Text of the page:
What is a Web application firewall (WAF)?Web application firewall (WAF) protects web applications and APIs from different attacks like those highlighted in OWASP Top 10 (SQL injections, cross-site scripting (XSS) etc), application layer denial of service (DoS) attacks like amplification attacks or Slowloris, zero day attacks etc. It filters, analyzes and blocks contents of the HTTP / HTTPS request in the incoming traffic, against their behavior and logic. This safeguards your web assets from malicious users and helps distinguish between legitimate users and unwanted DDoS traffic.
Rate limitingToday, most web application firewalls use rate limiting to protect against application flooding attacks. It is important to check the rate of backend requests to curb the damage from these dos attacks and reduce downtime. If you know which parts of your web application are the most susceptible to DoS attacks you can define the maximum acceptable request rate for them. If a user disregards the rate-limiting rule set by you, you can choose the response like block them for some time or redirect them to a captcha page. Therefore, it is beneficial to accompany your network layer protection with rate limiting attributes.
Blacklisting or whitelisting of web trafficBlacklisting or whitelisting of traffic could also be a worthwhile strategy in the filtering of web traffic. They can prove beneficial when you want to block applicative level attacks by preventing malicious requests from crashing the server or making it unavailable. The most effective way to use a blacklist is to work with generic patterns, instead of creating a pattern for each vulnerability. This technique allows blocking of zero day attacks, DDoS attacks, and leads to better performance. When generic patterns cannot detect certain vulnerabilities, there should be a dedicated pattern, in order to block them. APIs, on the contrary, are meant to be handled by a positive security model. By creating an API, users know the kind of data each endpoint expects. Developers create Swagger or OpenAPI files that describe API behavior. A good whitelisting technology is able to work with these standards formats and enforce them. Both blacklisting and whitelisting methods are complementary to each other and the right WAF would be able to manage both.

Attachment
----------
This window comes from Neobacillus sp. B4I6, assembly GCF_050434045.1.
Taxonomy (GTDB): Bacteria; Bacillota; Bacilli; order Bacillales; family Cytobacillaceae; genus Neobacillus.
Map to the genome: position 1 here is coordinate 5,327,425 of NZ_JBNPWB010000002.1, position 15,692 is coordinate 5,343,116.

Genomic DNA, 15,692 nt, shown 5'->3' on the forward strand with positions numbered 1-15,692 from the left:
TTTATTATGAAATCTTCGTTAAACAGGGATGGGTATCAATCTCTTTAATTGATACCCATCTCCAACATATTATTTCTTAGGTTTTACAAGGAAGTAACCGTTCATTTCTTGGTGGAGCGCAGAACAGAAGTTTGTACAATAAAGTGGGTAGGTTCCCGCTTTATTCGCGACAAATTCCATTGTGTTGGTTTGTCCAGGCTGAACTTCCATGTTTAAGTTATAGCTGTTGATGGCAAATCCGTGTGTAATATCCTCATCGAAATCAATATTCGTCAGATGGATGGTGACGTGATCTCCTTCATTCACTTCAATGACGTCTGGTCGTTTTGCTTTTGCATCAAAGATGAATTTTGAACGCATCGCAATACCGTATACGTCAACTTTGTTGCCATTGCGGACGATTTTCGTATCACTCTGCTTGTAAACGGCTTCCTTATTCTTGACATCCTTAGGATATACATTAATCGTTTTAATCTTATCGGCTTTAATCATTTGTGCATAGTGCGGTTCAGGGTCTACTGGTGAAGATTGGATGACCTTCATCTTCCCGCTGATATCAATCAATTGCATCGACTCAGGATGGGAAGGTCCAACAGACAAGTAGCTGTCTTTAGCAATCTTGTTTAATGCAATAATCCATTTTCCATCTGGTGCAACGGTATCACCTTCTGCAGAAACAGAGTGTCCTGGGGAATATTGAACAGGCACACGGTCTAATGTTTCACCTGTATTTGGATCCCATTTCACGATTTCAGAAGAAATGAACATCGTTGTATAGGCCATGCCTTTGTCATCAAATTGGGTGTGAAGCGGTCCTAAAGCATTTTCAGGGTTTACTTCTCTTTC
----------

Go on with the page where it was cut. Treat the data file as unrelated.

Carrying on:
Threat intelligence and Geo blockingTo complement the above-discussed approaches, good WAFs also use threat intelligence to block matching IP addresses during an attack. Leveraging a real time threat intelligence database helps protect customers effectively against threats posed by malicious IP addresses. Once the incoming client IP is tested against the IP reputation database, it returns a reputation score along with the threat category of the client IP. Then, depending on this score, you can decide whether to blacklist the attacking IP. IP addresses used by botnets usually have a negative reputation since they have already performed other attacks. This way you can block approximately 40% of a botnet based on its bad IP reputation. Geo blocking is another fine solution. When a large part of the malicious IP addresses is coming from certain countries in the world, you can block them, thanks to this feature.
How Rohde & Schwarz Cybersecurity solutions protect you?
Anti-DDoS WAF protection
Rohde & Schwarz Cybersecurity aspires to protect you from all types of DoS and DDoS attacks. Utilizing security engines built on 20 years of proven expertise ensures you the best level of protection while limiting false positives. This is an important aspect, for the attackers still get to be victorious, if the false positive rate is high as you end up refusing access to your genuine visitors.
R&S®Cloud Protector offers more bandwidth to absorb malicious traffic and more resources than a private network, being a SaaS WAF solution It uses underlying technologies for filtering the web traffic like geoloc, IP reputation, comparison of signatures, blacklisting and whitelisting, rate limiting etc. This way it obstructs malicious traffic without spoiling the user experience of your clients.
A SaaS WAF can provide good and quick mitigation techniques for DoS attacks, but they still need to detect the attack earlier in the architecture. After all, the sooner you realize the problems within your web application, the lesser damage you will incur. Moreover, a WAF cannot be the only security solution if you want to take a proactive approach to DDoS. A good operator strategy is imperative for defending your infrastructure. The strategies described in this article work fine after proper sanitization of the traffic by an operator-level DDoS protection layer, or when an applicative attack does not generate a lot of traffic. In addition, you always need to incorporate some best practices for a holistic anti DDoS protection.
A WAF, a quality operator and some security best practices combined are your best bet against a DDoS attack. Read more on this in our anti-DDoS protection article